APPEAL from the Circuit Court of Kane County; the Hon. PAUL W.
SCHNAKE, Judge, presiding.
MR. JUSTICE RECHENMACHER DELIVERED THE OPINION OF THE COURT:
The defendant was charged with attempt to commit murder in that he shot a police officer with a rifle. He was convicted in a jury trial and sentenced to serve not less than 12 nor more than 20 years in the penitentiary. The defendant appeals his conviction and sentence on the grounds that (1) he was so intoxicated at the time of the shooting that he was incapable of forming the specific intent to commit murder; (2) that he was not proven guilty of attempted murder beyond a reasonable doubt; (3) that his sentence in the light of the circumstances at the time of the offense is excessive and violates his rights under article I, section 11 of the Constitution of the State of Illinois.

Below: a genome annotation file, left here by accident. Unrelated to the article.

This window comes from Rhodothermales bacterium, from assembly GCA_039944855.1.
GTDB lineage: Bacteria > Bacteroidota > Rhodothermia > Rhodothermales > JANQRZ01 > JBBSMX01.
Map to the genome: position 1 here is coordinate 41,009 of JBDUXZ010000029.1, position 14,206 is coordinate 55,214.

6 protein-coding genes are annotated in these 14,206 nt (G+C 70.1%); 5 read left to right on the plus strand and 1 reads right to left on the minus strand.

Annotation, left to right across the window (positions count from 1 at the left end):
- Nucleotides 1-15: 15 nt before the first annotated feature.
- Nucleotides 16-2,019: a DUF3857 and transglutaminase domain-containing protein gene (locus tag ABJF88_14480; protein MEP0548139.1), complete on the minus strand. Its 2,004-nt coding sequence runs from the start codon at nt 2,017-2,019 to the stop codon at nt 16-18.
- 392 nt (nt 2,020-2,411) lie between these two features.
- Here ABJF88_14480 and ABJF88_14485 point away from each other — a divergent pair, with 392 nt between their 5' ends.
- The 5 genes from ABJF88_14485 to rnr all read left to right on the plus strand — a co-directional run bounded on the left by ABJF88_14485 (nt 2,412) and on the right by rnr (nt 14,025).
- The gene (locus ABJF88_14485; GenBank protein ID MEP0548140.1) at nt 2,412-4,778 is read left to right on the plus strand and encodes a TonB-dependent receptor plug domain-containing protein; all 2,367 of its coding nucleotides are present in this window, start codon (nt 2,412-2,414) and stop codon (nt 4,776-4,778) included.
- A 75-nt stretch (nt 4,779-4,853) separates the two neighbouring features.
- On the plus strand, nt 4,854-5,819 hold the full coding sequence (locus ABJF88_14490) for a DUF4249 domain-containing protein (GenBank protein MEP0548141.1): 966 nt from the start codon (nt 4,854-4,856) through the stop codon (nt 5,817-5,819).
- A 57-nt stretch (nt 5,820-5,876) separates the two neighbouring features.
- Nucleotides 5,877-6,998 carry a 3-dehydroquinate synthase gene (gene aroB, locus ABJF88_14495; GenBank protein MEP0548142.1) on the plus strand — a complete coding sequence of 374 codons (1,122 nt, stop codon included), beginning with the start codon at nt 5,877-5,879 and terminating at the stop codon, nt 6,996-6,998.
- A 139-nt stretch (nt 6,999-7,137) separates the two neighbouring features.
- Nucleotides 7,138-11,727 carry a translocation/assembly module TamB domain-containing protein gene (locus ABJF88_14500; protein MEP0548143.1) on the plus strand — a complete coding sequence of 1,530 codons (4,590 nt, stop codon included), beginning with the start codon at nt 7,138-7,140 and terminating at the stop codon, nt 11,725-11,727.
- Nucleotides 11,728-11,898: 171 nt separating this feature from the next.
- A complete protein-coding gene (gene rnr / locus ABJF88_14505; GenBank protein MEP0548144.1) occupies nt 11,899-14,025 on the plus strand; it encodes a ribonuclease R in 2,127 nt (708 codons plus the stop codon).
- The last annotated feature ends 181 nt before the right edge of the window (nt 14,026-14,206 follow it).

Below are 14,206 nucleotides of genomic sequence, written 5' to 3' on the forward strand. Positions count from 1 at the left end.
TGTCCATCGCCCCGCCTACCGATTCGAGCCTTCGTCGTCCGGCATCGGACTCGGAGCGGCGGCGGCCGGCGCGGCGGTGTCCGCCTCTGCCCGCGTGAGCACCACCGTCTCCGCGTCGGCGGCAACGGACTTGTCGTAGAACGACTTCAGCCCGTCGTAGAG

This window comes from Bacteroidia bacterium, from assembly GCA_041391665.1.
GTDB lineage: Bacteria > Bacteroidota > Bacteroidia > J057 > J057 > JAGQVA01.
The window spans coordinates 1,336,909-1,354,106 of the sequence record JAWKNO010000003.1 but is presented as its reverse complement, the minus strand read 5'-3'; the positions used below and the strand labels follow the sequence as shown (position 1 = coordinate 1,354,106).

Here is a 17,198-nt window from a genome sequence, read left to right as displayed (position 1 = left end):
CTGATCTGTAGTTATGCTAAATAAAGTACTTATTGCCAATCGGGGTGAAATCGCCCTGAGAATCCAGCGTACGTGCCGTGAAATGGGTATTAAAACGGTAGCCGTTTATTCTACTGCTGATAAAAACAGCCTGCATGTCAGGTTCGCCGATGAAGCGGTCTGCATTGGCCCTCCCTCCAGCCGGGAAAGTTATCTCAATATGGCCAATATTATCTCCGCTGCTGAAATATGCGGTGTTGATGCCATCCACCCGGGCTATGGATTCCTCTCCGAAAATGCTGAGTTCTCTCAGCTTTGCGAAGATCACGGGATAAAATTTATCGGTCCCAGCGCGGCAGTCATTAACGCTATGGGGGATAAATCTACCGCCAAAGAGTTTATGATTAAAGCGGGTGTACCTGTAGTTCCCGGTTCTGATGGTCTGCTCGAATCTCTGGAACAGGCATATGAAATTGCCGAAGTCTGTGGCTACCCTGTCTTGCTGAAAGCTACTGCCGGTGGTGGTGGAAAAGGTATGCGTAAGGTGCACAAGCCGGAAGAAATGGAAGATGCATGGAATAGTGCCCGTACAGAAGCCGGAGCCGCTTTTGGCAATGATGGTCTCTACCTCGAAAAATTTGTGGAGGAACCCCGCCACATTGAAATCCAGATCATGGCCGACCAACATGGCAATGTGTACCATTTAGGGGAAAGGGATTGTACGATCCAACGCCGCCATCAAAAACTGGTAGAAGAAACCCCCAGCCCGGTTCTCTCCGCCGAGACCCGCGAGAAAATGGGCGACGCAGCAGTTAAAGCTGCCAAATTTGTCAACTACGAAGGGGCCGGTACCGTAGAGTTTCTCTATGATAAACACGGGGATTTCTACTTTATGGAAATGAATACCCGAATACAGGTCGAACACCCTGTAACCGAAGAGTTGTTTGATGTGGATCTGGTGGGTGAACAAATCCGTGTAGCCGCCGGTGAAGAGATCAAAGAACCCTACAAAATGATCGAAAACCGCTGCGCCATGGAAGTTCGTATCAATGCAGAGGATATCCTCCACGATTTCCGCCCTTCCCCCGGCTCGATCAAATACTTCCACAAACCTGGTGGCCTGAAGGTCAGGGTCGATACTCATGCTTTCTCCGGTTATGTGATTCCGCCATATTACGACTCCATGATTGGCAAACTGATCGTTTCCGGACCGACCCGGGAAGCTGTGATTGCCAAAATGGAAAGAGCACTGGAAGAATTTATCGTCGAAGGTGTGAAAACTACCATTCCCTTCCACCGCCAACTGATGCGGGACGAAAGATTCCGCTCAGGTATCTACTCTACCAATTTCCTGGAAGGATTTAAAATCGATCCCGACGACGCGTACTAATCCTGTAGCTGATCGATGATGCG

The defendant is a Spanish-speaking person who was about 28 years old at the time of the offense. He was married and living in Aurora with his wife and four children, ranging in age from nine years to six months. The defendant had a history of drinking and becoming boisterous and belligerent when drunk. His wife testified that on the day of the offense, June 21, 1975, the defendant began drinking beer and continued drinking beer until he had consumed all the beer in the house which she said was two 12-packs 24 cans of beer. She said that around one or two o'clock in the afternoon, when he had consumed all the beer on hand, the defendant drove his car to a nearby tavern and returned about an hour later with another pack of beer and a bottle of whiskey. He began to drink the beer and whiskey, at which the wife testified she remonstrated, telling him that he could not handle both beer and whiskey at the same time. After consuming the beer and whiskey the defendant laid down on the living room couch and went to sleep. At about 3:30 p.m. the wife testified the defendant awoke and began to act violently around the house. He threw some object through a window of the house and then got his .22-caliber rifle and began shooting it in the house. His wife sent the children out of the house and the nine-year-old ran to the corner laundromat, where there was a telephone, and called the police. A radio communication alerted several squad cars, as well as a police van being driven by Officer Casale, to the fact that there was a man shooting a gun in the 500 block of South Broadway. A squad car and Officer Casale in his van proceeded to the 500 block of South Broadway in Aurora where they observed there were several people gathered in front of 524 South Broadway (the defendant's address) and some of the windows were broken out on one side of the house. Officer Casale parked his van across the street from 524 South Broadway and got out of it to cross the street when, he testified, he heard a "popping noise" and felt a sharp pain in his left hip. Immediately afterward, he heard two more shots and a window in the van was shattered, apparently by a bullet. Whether the van was hit twice or only once is not clear, but there was a dent in the van in addition to the shattered window. Another officer testified he heard three shots. At this point officers from two squad cars converged on the house and the defendant was seen, first at the front door, and then a moment later running out the back door. He was apprehended still carrying his rifle, in the backyard of the adjoining house.